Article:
As part of an IMLS grant-funded information literacy assessment project in fall 2019, undergraduate students took pre- and post-surveys in one-shot library instruction sessions held during college writing requirement courses. In the survey, students were asked to justify their decisions surrounding source credibility. Using survey responses that relate to student conceptions of credibility in conjunction with data about socioeconomic background, a methodology is being developed to investigate an association between perceptions of credibility and student socioeconomic backgrounds. This poster models the stages of this research project, the methodologies currently being developed to evaluate this potential link, and the preliminary findings.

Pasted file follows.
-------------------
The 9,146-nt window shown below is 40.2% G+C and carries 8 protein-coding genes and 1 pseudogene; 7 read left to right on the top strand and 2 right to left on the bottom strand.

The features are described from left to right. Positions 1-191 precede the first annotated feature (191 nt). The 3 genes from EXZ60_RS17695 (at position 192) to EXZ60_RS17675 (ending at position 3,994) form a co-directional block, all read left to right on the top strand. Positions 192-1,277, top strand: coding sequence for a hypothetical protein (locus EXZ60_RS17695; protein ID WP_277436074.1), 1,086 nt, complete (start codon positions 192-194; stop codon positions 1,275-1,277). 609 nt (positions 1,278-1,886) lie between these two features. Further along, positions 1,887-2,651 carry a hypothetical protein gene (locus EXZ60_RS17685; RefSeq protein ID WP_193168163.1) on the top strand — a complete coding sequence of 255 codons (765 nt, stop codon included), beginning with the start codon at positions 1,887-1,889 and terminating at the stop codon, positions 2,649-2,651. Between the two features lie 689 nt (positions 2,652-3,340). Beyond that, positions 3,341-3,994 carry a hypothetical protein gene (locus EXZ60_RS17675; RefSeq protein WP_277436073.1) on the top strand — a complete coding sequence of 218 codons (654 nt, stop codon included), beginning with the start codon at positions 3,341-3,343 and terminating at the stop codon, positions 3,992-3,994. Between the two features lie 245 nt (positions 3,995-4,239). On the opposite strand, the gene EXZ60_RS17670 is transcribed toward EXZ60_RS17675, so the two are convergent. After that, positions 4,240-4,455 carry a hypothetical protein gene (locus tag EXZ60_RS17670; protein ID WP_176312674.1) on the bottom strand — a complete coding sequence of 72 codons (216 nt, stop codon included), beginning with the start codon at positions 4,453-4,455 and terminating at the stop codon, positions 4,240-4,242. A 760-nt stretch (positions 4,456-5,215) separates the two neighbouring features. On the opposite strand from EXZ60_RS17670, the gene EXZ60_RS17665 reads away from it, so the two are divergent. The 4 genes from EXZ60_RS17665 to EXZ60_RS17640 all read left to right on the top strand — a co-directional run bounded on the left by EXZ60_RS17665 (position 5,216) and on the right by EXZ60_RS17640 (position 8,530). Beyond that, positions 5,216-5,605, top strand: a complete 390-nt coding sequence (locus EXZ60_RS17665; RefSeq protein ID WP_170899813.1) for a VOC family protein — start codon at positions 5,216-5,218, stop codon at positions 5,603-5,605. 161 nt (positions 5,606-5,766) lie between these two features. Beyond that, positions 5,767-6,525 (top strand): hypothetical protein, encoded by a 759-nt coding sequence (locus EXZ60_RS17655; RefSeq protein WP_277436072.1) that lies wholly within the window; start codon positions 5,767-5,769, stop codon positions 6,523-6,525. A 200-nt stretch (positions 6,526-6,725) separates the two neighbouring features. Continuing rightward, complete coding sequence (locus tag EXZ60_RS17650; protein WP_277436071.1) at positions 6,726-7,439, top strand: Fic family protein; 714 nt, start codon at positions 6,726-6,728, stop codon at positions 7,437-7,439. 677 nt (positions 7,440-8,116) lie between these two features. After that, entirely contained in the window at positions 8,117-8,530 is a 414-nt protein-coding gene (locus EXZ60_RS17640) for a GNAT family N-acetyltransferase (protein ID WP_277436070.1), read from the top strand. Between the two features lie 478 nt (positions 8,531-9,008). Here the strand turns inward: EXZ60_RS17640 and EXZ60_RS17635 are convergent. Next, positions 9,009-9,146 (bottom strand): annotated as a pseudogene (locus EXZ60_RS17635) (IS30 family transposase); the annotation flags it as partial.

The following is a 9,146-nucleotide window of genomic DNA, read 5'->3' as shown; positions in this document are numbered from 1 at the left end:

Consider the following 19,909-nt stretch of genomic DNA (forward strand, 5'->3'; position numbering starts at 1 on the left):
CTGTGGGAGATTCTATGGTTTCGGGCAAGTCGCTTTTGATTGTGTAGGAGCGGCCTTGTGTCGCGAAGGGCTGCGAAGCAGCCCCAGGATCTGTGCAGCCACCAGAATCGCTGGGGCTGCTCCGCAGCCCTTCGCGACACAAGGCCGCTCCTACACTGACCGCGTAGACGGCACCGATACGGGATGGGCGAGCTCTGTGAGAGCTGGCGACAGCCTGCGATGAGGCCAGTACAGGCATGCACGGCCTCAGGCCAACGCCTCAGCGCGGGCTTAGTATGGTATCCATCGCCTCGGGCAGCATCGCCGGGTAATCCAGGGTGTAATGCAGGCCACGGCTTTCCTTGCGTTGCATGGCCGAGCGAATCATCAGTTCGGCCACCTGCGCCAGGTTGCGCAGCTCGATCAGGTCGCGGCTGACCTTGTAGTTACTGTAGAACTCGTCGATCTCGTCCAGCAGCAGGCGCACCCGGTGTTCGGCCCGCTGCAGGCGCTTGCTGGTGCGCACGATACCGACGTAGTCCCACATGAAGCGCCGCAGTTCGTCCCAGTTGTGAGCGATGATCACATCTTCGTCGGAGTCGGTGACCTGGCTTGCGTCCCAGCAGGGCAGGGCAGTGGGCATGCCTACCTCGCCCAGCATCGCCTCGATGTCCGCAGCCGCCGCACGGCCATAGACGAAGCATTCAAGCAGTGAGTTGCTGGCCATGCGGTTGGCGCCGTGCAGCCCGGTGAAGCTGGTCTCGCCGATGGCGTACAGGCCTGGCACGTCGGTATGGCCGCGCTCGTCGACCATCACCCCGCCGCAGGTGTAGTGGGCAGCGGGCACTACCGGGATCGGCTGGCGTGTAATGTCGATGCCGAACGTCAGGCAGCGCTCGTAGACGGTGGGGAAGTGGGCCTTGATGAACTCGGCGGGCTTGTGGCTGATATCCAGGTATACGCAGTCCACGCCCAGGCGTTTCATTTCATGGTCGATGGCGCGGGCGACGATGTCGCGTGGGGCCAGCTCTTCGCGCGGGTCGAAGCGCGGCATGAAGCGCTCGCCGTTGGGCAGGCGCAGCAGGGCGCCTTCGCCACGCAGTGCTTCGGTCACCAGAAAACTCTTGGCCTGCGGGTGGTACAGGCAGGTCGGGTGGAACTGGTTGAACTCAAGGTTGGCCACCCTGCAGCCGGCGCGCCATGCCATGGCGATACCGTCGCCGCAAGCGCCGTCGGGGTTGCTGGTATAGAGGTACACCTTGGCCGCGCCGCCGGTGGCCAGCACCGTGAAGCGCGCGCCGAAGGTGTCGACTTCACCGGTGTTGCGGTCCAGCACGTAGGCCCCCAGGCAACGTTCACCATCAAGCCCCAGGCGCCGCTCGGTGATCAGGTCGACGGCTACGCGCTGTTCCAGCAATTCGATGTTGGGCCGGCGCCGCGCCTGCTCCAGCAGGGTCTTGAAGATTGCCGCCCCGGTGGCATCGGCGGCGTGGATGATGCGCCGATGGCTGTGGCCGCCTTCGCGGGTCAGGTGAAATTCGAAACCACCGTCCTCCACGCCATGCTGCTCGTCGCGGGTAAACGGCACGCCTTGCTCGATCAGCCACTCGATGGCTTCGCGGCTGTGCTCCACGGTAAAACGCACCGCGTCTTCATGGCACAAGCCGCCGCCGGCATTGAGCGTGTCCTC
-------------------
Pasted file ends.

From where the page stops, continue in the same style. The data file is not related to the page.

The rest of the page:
Using Likert Scales and an Open-Ended Survey Question to Identify the Effect of Library Instruction of Undergraduates’ Source Evaluation Practices

Gina Genova @ University of Michigan
Regen Le Roy @ University of Michigan
 - Poster [pdf]

As part of an IMLS grant-funded instruction assessment project in fall 2019, primarily first-year undergraduate students took a survey both before and after a one-shot information literacy session in first-year writing courses. In the survey, students were asked to decide whether or not a given source was credible and explain their decision. The students' responses have been coded, and preliminary analysis has begun. The poster will present background information on the assessment project and themes that have arisen from the preliminary analysis of the students' assessments of source credibility.